When Will the IRS Send Your Refund?

May 3, 2024 | IRS - Internal Revenue Service | 0 comments

From Katie Teague CNET April 27 adapted by US Tax Consultants

Tax season is not over yet, but when should you expect your child tax credit refund? Here’s how to find out when you’ll get it.

Tax season might be over, but if you’re reading this, you probably haven’t received your child tax credit refund. And if it’s been more than 21 days since you filed with the IRS, it may be time to check the status of your tax return online.

Note that your refund could be delayed because you claimed the child tax credit or the earned income tax credit, which takes a bit longer to process. By law, the IRS couldn’t begin sending tax refunds to those claiming the credits until the middle of February at the earliest.

With lots of news around the child tax credit this year — including 16 states that also have a credit, and Congress working on an expanded credit — we’ll explain when you can expect your refund if you claimed the credit. For more, here’s our essential cheat sheet for filing this year. Still need to file your taxes? Here’s how to file for free.

What is the child tax credit and additional child tax credit?

The child tax credit is a tax break families can receive if they have qualifying children. The amount a family can receive is up to $2,000 per child, but it’s only partially refundable. That means if not all is applied to any taxes you owe to lower your tax bill, you may not receive the additional money left over.

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The refundable portion is called the additional child tax credit, and this year the refundable amount is $1,600.

When to expect your child tax credit refund

For early filers, the IRS told tax software providers that most child tax credit and earned income tax credit refunds would be available in bank accounts or on debit cards by Feb. 27 for taxpayers who have filed and chose direct deposit — and there are no other issues with their return.

Why Feb. 27? According to the IRS, the agency cannot issue refunds involving the additional child tax credit (and the earned income tax credit) before mid-February. The agency, by law, is required to use the extra time to prevent fraudulent refunds.

If you haven’t received your money yet and you’re claiming the credit, you should be able to see your projected deposit date by checking the IRS’ Where’s My Refund tool.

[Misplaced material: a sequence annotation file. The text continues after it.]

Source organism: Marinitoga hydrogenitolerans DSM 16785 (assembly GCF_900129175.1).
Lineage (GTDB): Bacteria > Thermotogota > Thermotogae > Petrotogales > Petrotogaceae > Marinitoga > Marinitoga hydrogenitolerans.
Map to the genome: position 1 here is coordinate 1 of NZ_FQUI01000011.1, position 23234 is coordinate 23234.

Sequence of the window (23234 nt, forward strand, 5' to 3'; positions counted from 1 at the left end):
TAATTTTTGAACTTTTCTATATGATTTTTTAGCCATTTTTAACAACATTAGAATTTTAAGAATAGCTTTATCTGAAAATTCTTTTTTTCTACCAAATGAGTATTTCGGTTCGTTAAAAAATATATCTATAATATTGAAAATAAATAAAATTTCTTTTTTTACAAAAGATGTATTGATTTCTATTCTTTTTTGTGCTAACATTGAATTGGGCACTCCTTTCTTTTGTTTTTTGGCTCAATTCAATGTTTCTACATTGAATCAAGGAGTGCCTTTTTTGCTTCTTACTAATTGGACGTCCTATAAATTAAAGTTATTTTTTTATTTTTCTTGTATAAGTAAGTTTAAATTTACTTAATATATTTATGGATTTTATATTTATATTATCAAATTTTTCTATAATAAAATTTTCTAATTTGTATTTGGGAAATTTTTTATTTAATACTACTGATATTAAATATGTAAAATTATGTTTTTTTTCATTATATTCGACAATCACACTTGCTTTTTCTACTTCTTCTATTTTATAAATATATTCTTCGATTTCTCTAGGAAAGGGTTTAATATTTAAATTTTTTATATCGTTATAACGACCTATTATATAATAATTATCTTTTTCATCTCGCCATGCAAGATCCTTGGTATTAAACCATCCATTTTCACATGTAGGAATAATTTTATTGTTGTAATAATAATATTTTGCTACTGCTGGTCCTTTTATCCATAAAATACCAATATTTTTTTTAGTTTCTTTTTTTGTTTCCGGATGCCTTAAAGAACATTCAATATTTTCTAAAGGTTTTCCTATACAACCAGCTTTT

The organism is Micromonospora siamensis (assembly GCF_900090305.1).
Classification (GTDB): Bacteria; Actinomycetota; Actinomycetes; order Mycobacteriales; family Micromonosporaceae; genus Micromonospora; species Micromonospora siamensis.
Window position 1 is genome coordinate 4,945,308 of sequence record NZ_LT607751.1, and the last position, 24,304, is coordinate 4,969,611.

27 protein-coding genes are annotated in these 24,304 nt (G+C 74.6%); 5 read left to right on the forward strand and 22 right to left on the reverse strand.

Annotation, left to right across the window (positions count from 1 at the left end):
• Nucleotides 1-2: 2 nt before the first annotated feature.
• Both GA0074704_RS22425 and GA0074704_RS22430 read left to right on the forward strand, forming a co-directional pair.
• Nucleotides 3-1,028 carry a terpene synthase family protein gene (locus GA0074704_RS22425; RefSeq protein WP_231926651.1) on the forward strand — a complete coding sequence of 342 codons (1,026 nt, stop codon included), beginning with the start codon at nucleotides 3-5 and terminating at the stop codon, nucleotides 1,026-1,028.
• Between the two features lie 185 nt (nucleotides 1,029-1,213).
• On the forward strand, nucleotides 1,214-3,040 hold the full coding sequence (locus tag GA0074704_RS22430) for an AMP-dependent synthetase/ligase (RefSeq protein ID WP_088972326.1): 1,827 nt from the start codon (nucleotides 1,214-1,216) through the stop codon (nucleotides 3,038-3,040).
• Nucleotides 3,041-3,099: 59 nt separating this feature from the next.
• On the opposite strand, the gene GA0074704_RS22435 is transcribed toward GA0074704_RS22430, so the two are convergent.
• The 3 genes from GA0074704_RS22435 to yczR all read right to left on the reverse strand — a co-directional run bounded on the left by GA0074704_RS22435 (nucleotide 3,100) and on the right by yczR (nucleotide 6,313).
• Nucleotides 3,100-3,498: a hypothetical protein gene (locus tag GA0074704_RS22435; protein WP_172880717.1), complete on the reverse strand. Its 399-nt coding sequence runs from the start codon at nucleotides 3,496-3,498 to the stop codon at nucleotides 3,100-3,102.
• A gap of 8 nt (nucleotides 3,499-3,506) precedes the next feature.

2024 Tax Refund Still Hasn’t Arrived? Here’s How to Track It

If it’s been weeks since you filed your tax return, you may want to start tracking its status to see when your refund will arrive.

If you filed your tax return weeks ago and still haven’t received your refund money, it could be for a number of reasons. For instance, you may have opted to receive a paper check instead of an electronic refund directly to your bank account. But if it’s been more than 21 days since you filed your tax return and you still haven’t received your money, it’s time to use the IRS refund tracker tool to check the status of your money.

For most tax filers, April 15 was the final day to submit tax returns. That is unless you file a tax extension or you reside in one of these states. Although the IRS has been sending tax refunds for months, the process of receiving money back isn’t instantaneous.

Track the status of your 2024 tax refund with this tool.

The quickest way to monitor your tax refund is with the IRS’ Where’s My Refund? tracker page, which also lets you know if your return has been rejected because of errors.

To use the IRS’ tracker tools, you’ll need to provide your Social Security number or Individual Taxpayer Identification Number, your filing status (single, married or head of household) and your refund amount in whole dollars.

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Go to the Get Refund Status page on the IRS website, enter your personal data, and then press Submit.

If you’re not taken to a page that shows your refund status, you may be asked to verify your personal tax data and try again. If all the information looks correct, you’ll need to enter the date you filed your taxes, along with whether you filed electronically or on paper.

Make sure it’s been at least 24 hours before you start tracking an online return, or up to four weeks if you mailed your return.

Yes, you can track a refund from previous years.